Last year I made the exciting (to me) decision to head off on my first cruise. Given the cost included all meals and accommodation, I found it excellent value, though I was in for a few surprises.
I took a fabulous trip around the South Sea islands, stopping in at a couple of excellent snorkelling spots – but there was, indeed, a little drama. Most of it wasn’t mine, but it was still a stark reminder of how quickly plans can change with no-one ‘at fault’ – as my insurance company said – and the costs of doing so.
The middle of the ocean
If you’ve cruised before, you might already know that cruises involve intricate itineraries, carefully orchestrated logistics, and a variety of potential risks.
Shore trips involve launch departure times that must be strictly adhered to if the ship is to keep to schedule.
I travelled with my daughter, on a reputable cruise line. There was a ship’s doctor and a staffed and serviced medical bay on board. Even so, the largest and most obvious concern when sailing is, of course, that you’re in the middle of the sea. In the event of a medical emergency, comprehensive medical care can be a long, long way away.
Sea legs and medical matters
My daughter had never sailed on a ship before (not counting local ferries). It took a while for her to get her sea legs. She experienced some seasickness, which is pretty common. There was easily available medication on board (at an additional cost), and panadol. You can, of course, bring such medications with you and many passengers did exactly that. For me, this was a key learning.
A more serious incident happened on our second night at sea. Eating at the ‘all-night burger bar’ wasn’t my child’s best idea. Combined with her already delicate stomach, she spent half a day in our bathroom and another in bed recovering.
Our steward was concerned enough to alert the ship’s doctor, but fears of gastric flu were luckily unfounded.
After resting and rehydrating, she improved fairly quickly though it was two more days before she could keep down anything more than toast. This put a dampener on our sea days but we brightened up once we were able to spend some time ashore.
Full medical emergency
There was also a full medical evacuation while we were on board, necessitating an unscheduled side-trip towards the nearest port.
Early on our third day at sea, we noticed our ship wasn’t moving. Soon afterwards, there was an announcement regarding an emergency medical evacuation. The ship anchored in a bay, while a boat launch scudded across from shore and evacuated an elderly passenger. This kind of experience can cost a lot without adequate travel insurance.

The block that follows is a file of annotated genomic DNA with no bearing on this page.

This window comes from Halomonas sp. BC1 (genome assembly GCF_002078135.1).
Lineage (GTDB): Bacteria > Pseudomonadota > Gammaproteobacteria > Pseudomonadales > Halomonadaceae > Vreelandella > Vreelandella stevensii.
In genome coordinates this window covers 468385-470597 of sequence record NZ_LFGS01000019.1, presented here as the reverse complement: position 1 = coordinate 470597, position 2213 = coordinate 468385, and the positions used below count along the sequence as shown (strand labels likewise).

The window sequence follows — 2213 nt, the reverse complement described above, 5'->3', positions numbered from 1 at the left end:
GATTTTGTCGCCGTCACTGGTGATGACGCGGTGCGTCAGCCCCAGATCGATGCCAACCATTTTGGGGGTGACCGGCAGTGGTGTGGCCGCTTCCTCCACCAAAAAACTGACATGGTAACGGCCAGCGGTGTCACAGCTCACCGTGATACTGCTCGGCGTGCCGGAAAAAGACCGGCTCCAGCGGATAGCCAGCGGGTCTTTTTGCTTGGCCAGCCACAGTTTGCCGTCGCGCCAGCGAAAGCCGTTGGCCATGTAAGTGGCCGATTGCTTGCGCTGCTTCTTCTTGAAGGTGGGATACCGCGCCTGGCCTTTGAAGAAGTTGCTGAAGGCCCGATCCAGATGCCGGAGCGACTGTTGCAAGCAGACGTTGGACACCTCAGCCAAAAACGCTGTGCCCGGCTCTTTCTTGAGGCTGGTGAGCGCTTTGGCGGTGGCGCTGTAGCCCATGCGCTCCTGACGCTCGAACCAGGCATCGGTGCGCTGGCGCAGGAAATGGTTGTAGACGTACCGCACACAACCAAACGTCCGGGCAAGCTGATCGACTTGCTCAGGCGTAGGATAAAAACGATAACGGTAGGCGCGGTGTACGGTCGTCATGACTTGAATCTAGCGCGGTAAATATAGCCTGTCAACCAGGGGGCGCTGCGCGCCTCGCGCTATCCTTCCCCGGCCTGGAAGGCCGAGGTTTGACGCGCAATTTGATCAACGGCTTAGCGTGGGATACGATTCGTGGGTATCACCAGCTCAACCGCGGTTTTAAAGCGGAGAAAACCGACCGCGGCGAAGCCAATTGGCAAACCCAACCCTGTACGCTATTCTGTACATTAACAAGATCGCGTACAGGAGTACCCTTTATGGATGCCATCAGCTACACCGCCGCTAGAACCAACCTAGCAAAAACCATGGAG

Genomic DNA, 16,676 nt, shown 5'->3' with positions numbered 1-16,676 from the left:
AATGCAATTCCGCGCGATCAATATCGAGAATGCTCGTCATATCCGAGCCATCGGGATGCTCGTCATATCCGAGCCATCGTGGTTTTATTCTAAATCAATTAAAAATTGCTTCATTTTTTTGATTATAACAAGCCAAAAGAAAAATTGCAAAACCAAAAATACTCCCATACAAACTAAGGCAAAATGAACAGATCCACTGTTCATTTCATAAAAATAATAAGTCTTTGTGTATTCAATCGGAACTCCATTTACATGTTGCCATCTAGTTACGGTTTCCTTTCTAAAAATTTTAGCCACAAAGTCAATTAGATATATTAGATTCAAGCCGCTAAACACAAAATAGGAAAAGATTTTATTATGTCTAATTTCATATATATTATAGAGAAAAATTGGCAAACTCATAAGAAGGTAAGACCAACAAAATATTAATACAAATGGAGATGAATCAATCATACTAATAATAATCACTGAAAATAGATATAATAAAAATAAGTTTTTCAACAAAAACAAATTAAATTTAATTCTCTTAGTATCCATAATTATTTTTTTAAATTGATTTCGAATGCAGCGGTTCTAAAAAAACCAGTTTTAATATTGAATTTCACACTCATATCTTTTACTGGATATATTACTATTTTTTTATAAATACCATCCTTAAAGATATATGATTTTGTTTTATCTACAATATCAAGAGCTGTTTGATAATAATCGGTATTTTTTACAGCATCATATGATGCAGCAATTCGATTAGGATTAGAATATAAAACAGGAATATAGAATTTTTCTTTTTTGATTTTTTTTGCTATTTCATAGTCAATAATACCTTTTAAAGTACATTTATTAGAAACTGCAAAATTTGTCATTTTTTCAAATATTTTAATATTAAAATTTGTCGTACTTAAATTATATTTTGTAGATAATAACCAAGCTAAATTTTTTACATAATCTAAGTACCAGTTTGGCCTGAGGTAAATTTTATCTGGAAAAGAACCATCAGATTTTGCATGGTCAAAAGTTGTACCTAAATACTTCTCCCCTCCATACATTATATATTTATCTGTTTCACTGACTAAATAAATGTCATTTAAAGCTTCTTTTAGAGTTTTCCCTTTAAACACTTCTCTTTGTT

The captain kept all of the passengers informed at each stage of the emergency process, including the news that our arrival time at our first port of call would be delayed. This had a knock-on effect for many passengers, including me.
Covered for ‘unforeseen events’
The medical emergency meant a delay to any on-shore excursions. For me, my walking tour was pre-booked and prepaid, but we missed the departure time by over two hours. I alerted the touring company via email as soon as I knew, but we were only in port for a day. By the time they replied, we’d already departed for our next destination.
This is what travel insurers consider an ‘unforeseen event’, and I was insured for this. I’ve lodged my claim with my travel insurance company and am keenly awaiting their response – and, of course, any refund to which I’m entitled.
Had I taken out the more basic level of cruise cover offered by my insurer, I’d not be entitled to this claim. The comprehensive cover I took out cost around $150, and my claim comes to around $120. There’s no excess to pay for this claim so my policy practically paid for itself.
The bottom line
Cruises can offer good value when it comes to holiday costs, as food and accommodation are usually included in your fare.
Unexpected events can domino, throwing out schedules and your pre-bookings. It’s possible to have this covered by your travel insurer’s cruise cover component.
A medical evacuation aboard ship reminded me that good travel insurance is not a luxury when you’re spending several days in the middle of the sea.
Take travel sickness medication with you before embarking on your cruise! You’ll thank yourself later.
Have you been on a cruise? What advice would you give a first-time cruiser? Why not share your experience in the comments section below?
Also read: Little-known rule about cruising